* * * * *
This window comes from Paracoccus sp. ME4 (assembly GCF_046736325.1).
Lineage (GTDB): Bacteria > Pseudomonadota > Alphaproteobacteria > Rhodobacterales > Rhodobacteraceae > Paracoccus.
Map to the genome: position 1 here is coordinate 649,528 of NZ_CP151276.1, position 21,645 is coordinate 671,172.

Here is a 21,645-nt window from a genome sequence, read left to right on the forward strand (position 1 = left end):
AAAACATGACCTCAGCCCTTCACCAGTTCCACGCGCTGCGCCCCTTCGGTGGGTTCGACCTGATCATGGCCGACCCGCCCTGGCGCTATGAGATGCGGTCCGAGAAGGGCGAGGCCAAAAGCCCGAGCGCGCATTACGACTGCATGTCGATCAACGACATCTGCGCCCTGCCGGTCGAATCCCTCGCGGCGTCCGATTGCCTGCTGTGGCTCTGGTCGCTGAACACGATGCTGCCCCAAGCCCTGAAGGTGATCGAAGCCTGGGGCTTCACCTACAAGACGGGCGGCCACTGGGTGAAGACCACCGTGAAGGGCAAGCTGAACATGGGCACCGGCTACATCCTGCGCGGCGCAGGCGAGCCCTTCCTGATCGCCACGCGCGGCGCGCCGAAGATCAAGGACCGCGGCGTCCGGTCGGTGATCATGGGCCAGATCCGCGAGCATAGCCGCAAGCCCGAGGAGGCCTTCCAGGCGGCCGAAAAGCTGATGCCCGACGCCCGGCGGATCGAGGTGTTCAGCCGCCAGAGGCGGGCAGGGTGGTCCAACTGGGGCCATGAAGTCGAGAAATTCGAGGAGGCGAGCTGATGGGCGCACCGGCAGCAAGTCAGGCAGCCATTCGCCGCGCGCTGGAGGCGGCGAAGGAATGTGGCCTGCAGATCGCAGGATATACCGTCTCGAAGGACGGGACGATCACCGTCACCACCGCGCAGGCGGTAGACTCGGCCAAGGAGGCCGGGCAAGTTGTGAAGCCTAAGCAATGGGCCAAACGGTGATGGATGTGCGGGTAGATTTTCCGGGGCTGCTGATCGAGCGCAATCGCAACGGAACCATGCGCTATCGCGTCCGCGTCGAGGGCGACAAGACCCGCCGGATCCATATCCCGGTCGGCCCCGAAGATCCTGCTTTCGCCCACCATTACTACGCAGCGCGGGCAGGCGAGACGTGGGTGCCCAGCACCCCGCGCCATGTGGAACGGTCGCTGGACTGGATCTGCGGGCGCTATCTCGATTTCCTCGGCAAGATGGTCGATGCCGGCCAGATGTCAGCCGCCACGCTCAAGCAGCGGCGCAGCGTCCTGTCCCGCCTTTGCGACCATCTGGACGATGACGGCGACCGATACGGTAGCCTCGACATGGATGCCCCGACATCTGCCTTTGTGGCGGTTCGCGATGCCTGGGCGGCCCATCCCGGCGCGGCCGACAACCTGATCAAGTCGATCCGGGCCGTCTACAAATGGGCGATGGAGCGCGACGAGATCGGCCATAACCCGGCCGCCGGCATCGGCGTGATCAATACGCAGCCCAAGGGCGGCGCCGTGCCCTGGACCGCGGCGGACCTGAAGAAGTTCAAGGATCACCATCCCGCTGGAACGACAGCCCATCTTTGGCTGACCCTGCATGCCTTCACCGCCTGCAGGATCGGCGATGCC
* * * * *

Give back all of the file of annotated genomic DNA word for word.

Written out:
This window comes from Paracoccus sp. ME4 (assembly GCF_046736325.1).
Lineage (GTDB): Bacteria > Pseudomonadota > Alphaproteobacteria > Rhodobacterales > Rhodobacteraceae > Paracoccus.
Map to the genome: position 1 here is coordinate 649,528 of NZ_CP151276.1, position 21,645 is coordinate 671,172.

Here is a 21,645-nt window from a genome sequence, read left to right on the forward strand (position 1 = left end):
AAAACATGACCTCAGCCCTTCACCAGTTCCACGCGCTGCGCCCCTTCGGTGGGTTCGACCTGATCATGGCCGACCCGCCCTGGCGCTATGAGATGCGGTCCGAGAAGGGCGAGGCCAAAAGCCCGAGCGCGCATTACGACTGCATGTCGATCAACGACATCTGCGCCCTGCCGGTCGAATCCCTCGCGGCGTCCGATTGCCTGCTGTGGCTCTGGTCGCTGAACACGATGCTGCCCCAAGCCCTGAAGGTGATCGAAGCCTGGGGCTTCACCTACAAGACGGGCGGCCACTGGGTGAAGACCACCGTGAAGGGCAAGCTGAACATGGGCACCGGCTACATCCTGCGCGGCGCAGGCGAGCCCTTCCTGATCGCCACGCGCGGCGCGCCGAAGATCAAGGACCGCGGCGTCCGGTCGGTGATCATGGGCCAGATCCGCGAGCATAGCCGCAAGCCCGAGGAGGCCTTCCAGGCGGCCGAAAAGCTGATGCCCGACGCCCGGCGGATCGAGGTGTTCAGCCGCCAGAGGCGGGCAGGGTGGTCCAACTGGGGCCATGAAGTCGAGAAATTCGAGGAGGCGAGCTGATGGGCGCACCGGCAGCAAGTCAGGCAGCCATTCGCCGCGCGCTGGAGGCGGCGAAGGAATGTGGCCTGCAGATCGCAGGATATACCGTCTCGAAGGACGGGACGATCACCGTCACCACCGCGCAGGCGGTAGACTCGGCCAAGGAGGCCGGGCAAGTTGTGAAGCCTAAGCAATGGGCCAAACGGTGATGGATGTGCGGGTAGATTTTCCGGGGCTGCTGATCGAGCGCAATCGCAACGGAACCATGCGCTATCGCGTCCGCGTCGAGGGCGACAAGACCCGCCGGATCCATATCCCGGTCGGCCCCGAAGATCCTGCTTTCGCCCACCATTACTACGCAGCGCGGGCAGGCGAGACGTGGGTGCCCAGCACCCCGCGCCATGTGGAACGGTCGCTGGACTGGATCTGCGGGCGCTATCTCGATTTCCTCGGCAAGATGGTCGATGCCGGCCAGATGTCAGCCGCCACGCTCAAGCAGCGGCGCAGCGTCCTGTCCCGCCTTTGCGACCATCTGGACGATGACGGCGACCGATACGGTAGCCTCGACATGGATGCCCCGACATCTGCCTTTGTGGCGGTTCGCGATGCCTGGGCGGCCCATCCCGGCGCGGCCGACAACCTGATCAAGTCGATCCGGGCCGTCTACAAATGGGCGATGGAGCGCGACGAGATCGGCCATAACCCGGCCGCCGGCATCGGCGTGATCAATACGCAGCCCAAGGGCGGCGCCGTGCCCTGGACCGCGGCGGACCTGAAGAAGTTCAAGGATCACCATCCCGCTGGAACGACAGCCCATCTTTGGCTGACCCTGCATGCCTTCACCGCCTGCAGGATCGGCGATGCC